by Graham Schutte

Black is the new green

Varying health benefits from top teas

Tea reputed to be beneficial to your health
Black tea is better than green

The fermentation process that turns green tea black induces a range of complex flavonoids, including theaflavins (theaflavins, are antioxidant polyphenols that are formed from flavan-3-ols such as in tea leaves) and thearubigins (thearubigins are polymeric polyphenols that are formed during the fermentation of tea leaves), to which several potential health benefits have been attributed.

Researches set off to decipher the true meaning behind this. They analysed information on black tea consumption based on 2009 sales data collected by an independent specialist market research company as well as the World Health Organization data for those same countries on the prevalence of respiratory, infectious and cardiovascular diseases.

Cancer and diabetes testing was also done and the results were added to the data collected. The results show that more than 2kg black tea is consumed, in Ireland, per person per year. The lowest consumers were South Korea, Brazil, China, Morocco and Mexico.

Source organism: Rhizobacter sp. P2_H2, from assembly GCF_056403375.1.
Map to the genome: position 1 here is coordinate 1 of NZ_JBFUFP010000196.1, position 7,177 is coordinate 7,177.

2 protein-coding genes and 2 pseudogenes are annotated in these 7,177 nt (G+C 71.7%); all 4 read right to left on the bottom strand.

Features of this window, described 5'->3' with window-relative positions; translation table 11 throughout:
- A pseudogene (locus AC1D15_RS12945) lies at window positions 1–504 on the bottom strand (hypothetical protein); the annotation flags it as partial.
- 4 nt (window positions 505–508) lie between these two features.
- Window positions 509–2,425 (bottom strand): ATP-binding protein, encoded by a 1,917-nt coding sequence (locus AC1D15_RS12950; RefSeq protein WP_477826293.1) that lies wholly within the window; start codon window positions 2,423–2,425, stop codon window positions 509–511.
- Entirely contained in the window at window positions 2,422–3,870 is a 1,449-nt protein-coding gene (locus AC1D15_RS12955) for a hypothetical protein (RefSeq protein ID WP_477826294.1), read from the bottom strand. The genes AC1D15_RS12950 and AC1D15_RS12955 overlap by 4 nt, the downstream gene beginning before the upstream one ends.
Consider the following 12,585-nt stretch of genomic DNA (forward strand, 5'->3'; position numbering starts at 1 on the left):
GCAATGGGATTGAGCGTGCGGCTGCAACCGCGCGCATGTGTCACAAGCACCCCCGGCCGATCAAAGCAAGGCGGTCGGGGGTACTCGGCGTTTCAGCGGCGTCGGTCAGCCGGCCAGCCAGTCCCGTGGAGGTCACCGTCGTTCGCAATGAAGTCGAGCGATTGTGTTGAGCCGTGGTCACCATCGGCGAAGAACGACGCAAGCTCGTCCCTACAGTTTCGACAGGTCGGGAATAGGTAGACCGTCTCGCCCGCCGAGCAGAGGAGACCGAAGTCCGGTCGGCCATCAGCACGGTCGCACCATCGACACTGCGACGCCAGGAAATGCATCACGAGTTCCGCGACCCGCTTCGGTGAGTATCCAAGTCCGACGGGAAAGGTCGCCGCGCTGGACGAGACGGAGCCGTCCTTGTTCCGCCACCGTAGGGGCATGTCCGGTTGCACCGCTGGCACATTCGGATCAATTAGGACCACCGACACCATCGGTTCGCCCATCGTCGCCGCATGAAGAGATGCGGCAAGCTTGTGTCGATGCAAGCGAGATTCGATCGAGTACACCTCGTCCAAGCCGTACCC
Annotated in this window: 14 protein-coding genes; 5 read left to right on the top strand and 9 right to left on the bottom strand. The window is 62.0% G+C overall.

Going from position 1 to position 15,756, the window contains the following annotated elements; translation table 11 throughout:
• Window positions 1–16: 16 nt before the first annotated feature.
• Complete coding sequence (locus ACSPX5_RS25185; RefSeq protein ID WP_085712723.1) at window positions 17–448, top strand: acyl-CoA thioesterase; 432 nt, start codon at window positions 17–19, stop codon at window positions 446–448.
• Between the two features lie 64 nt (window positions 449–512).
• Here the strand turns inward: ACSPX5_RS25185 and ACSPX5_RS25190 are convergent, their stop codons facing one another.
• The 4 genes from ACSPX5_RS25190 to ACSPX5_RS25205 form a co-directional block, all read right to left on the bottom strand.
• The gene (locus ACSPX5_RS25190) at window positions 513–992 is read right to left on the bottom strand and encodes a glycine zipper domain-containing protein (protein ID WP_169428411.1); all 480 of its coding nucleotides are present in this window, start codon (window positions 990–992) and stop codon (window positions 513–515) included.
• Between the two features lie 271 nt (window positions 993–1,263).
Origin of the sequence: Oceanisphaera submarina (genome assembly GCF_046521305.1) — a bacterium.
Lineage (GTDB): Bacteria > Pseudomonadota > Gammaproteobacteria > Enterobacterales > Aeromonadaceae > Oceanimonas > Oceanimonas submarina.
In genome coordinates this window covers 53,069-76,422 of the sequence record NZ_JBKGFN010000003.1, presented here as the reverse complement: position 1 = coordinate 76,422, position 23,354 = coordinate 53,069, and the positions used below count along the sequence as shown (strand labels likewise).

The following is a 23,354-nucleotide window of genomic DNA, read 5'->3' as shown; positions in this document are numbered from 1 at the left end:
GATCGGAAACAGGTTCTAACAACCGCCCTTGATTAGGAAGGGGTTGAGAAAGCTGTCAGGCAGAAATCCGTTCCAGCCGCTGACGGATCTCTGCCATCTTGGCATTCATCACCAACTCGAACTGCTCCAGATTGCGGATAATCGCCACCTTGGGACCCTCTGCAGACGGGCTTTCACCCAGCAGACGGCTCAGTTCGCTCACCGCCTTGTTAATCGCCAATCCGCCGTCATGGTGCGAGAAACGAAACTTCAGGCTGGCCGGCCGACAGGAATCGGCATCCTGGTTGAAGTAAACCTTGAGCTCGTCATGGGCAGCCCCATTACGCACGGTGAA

A statistical approach was used to tease out the key contribution of black tea to each of the health indicators selected at the population level. A link was found between black tea and rates of diabetes, but not for any of the other health indicators studied.

The global prevalence of type 2 diabetes has increased sixfold over the past few decades, and the International Diabetes Federation calculates that the number of those with the disease will soar from 285 million in 2010 to 438 million in 2030.

In Hong Kong, type 2 diabetes affects about one in 10 people, with prevalence ranging from two per cent in people aged under 35 to more than 20 per cent in those older than 65. The incidence of diabetes is increasing, with more than half of being undiagnosed. The disease is the leading cause of kidney failure, blindness, leg amputations, cardiovascular diseases and stroke.

The study authors acknowledge several caveats to their findings. They caution that the quality and consistency of data among the countries are likely to vary, as will the criteria used to diagnose diabetes. And what may seem positive at the population level may not work as well on an individual level.

They also point out that various factors are likely to have contributed to the dramatic rise in diabetes prevalence, and that a link between black tea consumption and the prevalence of the disease does not imply that one is caused by the other.

But their findings do back those of previous research, they say. "These original study results are consistent with previous biological, physiological, and ecological studies conducted on the potential of [black tea] on diabetes and obesity, and they provide valuable additional scientific information at the global level," the report says.

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